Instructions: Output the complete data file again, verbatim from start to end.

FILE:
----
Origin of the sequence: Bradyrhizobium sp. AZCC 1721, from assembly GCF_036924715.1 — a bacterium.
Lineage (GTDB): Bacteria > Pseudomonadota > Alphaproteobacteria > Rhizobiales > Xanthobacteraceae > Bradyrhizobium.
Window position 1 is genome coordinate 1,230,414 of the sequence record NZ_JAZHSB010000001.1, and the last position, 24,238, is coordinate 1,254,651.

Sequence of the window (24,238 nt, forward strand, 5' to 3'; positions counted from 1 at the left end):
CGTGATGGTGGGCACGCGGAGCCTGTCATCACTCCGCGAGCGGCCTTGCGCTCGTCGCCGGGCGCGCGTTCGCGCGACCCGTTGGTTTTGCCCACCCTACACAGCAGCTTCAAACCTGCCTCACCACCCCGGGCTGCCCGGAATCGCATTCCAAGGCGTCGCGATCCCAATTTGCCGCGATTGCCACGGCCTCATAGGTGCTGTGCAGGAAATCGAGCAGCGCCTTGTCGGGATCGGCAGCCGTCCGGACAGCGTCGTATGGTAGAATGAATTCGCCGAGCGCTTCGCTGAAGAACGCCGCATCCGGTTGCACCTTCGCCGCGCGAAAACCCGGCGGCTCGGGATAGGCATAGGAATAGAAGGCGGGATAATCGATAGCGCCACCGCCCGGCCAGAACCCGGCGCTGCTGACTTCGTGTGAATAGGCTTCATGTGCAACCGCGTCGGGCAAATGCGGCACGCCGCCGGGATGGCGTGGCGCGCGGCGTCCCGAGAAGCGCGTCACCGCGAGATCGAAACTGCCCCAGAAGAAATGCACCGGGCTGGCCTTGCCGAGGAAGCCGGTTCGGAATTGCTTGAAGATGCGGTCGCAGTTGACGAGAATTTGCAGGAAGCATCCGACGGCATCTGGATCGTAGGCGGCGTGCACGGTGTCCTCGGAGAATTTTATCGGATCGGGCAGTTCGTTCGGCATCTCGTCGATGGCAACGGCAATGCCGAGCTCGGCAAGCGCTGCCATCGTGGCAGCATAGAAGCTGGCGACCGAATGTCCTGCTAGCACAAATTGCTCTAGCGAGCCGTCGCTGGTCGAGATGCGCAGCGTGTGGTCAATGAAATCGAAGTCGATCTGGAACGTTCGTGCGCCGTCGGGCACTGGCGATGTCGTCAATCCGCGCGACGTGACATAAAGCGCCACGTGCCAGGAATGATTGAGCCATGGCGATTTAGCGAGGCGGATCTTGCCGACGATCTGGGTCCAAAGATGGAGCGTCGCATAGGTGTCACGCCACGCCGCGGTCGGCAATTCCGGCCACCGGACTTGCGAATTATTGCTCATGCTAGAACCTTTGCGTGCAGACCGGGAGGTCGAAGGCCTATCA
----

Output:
Origin of the sequence: Bradyrhizobium sp. AZCC 1721, from assembly GCF_036924715.1 — a bacterium.
Lineage (GTDB): Bacteria > Pseudomonadota > Alphaproteobacteria > Rhizobiales > Xanthobacteraceae > Bradyrhizobium.
Window position 1 is genome coordinate 1,230,414 of the sequence record NZ_JAZHSB010000001.1, and the last position, 24,238, is coordinate 1,254,651.

Sequence of the window (24,238 nt, forward strand, 5' to 3'; positions counted from 1 at the left end):
CGTGATGGTGGGCACGCGGAGCCTGTCATCACTCCGCGAGCGGCCTTGCGCTCGTCGCCGGGCGCGCGTTCGCGCGACCCGTTGGTTTTGCCCACCCTACACAGCAGCTTCAAACCTGCCTCACCACCCCGGGCTGCCCGGAATCGCATTCCAAGGCGTCGCGATCCCAATTTGCCGCGATTGCCACGGCCTCATAGGTGCTGTGCAGGAAATCGAGCAGCGCCTTGTCGGGATCGGCAGCCGTCCGGACAGCGTCGTATGGTAGAATGAATTCGCCGAGCGCTTCGCTGAAGAACGCCGCATCCGGTTGCACCTTCGCCGCGCGAAAACCCGGCGGCTCGGGATAGGCATAGGAATAGAAGGCGGGATAATCGATAGCGCCACCGCCCGGCCAGAACCCGGCGCTGCTGACTTCGTGTGAATAGGCTTCATGTGCAACCGCGTCGGGCAAATGCGGCACGCCGCCGGGATGGCGTGGCGCGCGGCGTCCCGAGAAGCGCGTCACCGCGAGATCGAAACTGCCCCAGAAGAAATGCACCGGGCTGGCCTTGCCGAGGAAGCCGGTTCGGAATTGCTTGAAGATGCGGTCGCAGTTGACGAGAATTTGCAGGAAGCATCCGACGGCATCTGGATCGTAGGCGGCGTGCACGGTGTCCTCGGAGAATTTTATCGGATCGGGCAGTTCGTTCGGCATCTCGTCGATGGCAACGGCAATGCCGAGCTCGGCAAGCGCTGCCATCGTGGCAGCATAGAAGCTGGCGACCGAATGTCCTGCTAGCACAAATTGCTCTAGCGAGCCGTCGCTGGTCGAGATGCGCAGCGTGTGGTCAATGAAATCGAAGTCGATCTGGAACGTTCGTGCGCCGTCGGGCACTGGCGATGTCGTCAATCCGCGCGACGTGACATAAAGCGCCACGTGCCAGGAATGATTGAGCCATGGCGATTTAGCGAGGCGGATCTTGCCGACGATCTGGGTCCAAAGATGGAGCGTCGCATAGGTGTCACGCCACGCCGCGGTCGGCAATTCCGGCCACCGGACTTGCGAATTATTGCTCATGCTAGAACCTTTGCGTGCAGACCGGGAGGTCGAAGGCCTATCA